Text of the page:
Congratulations! You’ve decided to implement a system that uses text messages to remind your customers about their appointments! As you’ll see, this is a huge step toward reducing missed appointments, last-minute cancellations, and no-shows, and it’ll take a lot of mundane busywork off the workload of your team.

To get the most out of a text message-based reminder system, there are some best practices to follow. By keeping these practices in mind, you’ll get the most benefits from automation. Any procedural change, especially automation, can result in a few unexpected bumps along the way, and that’s why we’re sharing our top 7 tips to help ensure you maintain a VIP experience for your customers without encountering any potential pitfalls.

Looking for even more ways to decrease no-show appointments? Check out our case study here.

Best Practices for Text Message Reminders

Time Your Messages Appropriately

Though every practice is different, the general rule of thumb is to remind customers between 24 and 72 hours prior to their appointments. If you jump the gun and send the reminder too early, your customer is likely to forget about their appointment.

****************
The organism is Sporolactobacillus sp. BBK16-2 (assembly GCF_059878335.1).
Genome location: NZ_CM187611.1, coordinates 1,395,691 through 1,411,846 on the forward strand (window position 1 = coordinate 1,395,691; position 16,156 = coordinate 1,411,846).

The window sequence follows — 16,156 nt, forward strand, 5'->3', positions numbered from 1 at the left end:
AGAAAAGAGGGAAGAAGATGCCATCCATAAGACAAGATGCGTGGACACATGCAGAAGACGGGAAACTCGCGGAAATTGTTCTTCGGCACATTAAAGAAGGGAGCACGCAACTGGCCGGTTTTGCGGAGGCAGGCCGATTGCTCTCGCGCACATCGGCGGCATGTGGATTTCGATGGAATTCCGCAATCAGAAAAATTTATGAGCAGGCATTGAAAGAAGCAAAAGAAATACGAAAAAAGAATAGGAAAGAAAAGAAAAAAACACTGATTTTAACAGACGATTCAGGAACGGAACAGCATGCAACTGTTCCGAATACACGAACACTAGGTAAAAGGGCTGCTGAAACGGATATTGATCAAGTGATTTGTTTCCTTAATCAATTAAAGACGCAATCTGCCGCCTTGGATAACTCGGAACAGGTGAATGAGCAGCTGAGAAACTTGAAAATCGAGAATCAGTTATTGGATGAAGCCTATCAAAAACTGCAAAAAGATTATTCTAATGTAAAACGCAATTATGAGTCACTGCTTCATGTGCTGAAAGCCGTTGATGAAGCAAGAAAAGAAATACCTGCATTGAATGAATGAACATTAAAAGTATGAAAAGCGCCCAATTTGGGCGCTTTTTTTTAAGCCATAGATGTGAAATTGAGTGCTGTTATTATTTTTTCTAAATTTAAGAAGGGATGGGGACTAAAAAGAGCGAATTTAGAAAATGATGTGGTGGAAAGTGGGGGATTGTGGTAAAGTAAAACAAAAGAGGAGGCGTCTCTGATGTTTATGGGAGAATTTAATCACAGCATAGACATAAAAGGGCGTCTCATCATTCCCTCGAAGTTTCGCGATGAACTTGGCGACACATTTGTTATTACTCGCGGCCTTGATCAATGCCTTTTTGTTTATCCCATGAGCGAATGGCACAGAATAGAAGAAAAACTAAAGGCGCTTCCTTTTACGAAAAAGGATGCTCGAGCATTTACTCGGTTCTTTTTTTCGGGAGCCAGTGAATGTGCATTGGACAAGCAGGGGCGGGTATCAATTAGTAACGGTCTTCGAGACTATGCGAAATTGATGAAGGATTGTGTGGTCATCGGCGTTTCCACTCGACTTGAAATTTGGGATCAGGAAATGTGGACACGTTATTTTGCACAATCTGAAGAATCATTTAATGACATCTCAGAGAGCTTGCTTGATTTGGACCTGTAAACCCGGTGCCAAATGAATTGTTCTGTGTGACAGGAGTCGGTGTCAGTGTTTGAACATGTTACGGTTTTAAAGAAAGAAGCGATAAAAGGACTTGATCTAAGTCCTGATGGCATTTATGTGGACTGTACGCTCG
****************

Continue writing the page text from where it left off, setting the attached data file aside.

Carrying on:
If you send it the same day and you haven’t done any prior follow-up, you’re likely to catch your busy customers off guard. There’s a decent chance they forgot about their appointment entirely and may have to cancel or reschedule. And, because they’re canceling on the same day as their appointment, it can be heard for your office staff to be able to fill that slot.

The most popular time to send an appointment reminder is 24 hours in advance. This gives your customer a full day to make sure their schedule is free. Or, if they need to cancel, it gives your staff more time to fill the appointment slot.

We also encourage you to experiment with the 48-hour or 72-hour time frames as well. This is especially true if the appointment has special instructions associated with it like avoiding food or water prior to a procedure.

Find Your Ideal Frequency

Frequency refers to how often you’ll reach out to a customer before their appointment, and it is just as important as timing.

Your frequency will likely vary depending on the type of appointment and how far in advance the customer scheduled it. If the office visit is scheduled for four weeks from today, we would typically recommend a text message reminder one week prior as well as 24 hours prior.

If, on the other hand, the appointment was scheduled, six months in advance, we would likely add a reminder for one month before the scheduled office visit. The customer would also get a reminder a week before and the day before, making the total frequency equal to 3 messages.

We believe that less is more. The last thing you want to do is bombard your already busy customers with endless messages. Having a text record of their appointment date and time is already a helpful way for them to know when they’re due in your office without having to write it down or reach out to your staff via telephone.

Customize Each Message and Watch Your Tone